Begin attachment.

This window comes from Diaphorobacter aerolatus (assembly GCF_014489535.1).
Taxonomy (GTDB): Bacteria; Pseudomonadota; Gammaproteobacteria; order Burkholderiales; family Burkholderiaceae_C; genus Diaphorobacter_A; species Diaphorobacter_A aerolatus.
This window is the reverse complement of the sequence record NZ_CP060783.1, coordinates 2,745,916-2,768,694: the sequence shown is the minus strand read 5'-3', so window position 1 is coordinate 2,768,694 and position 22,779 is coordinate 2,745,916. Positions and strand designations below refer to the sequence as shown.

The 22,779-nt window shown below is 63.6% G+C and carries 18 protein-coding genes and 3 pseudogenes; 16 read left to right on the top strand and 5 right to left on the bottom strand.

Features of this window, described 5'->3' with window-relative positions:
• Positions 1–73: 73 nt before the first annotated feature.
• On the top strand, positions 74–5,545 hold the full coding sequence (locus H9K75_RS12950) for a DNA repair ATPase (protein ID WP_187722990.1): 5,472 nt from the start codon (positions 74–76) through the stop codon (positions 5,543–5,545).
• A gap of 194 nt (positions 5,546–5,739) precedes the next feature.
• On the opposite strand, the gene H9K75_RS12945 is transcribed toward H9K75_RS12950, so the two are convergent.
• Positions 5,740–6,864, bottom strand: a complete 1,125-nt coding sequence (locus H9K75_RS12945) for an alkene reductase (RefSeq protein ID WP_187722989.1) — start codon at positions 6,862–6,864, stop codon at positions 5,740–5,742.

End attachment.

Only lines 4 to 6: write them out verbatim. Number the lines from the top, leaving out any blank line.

The 22,779-nt window shown below is 63.6% G+C and carries 18 protein-coding genes and 3 pseudogenes; 16 read left to right on the top strand and 5 right to left on the bottom strand.

Features of this window, described 5'->3' with window-relative positions:
• Positions 1–73: 73 nt before the first annotated feature.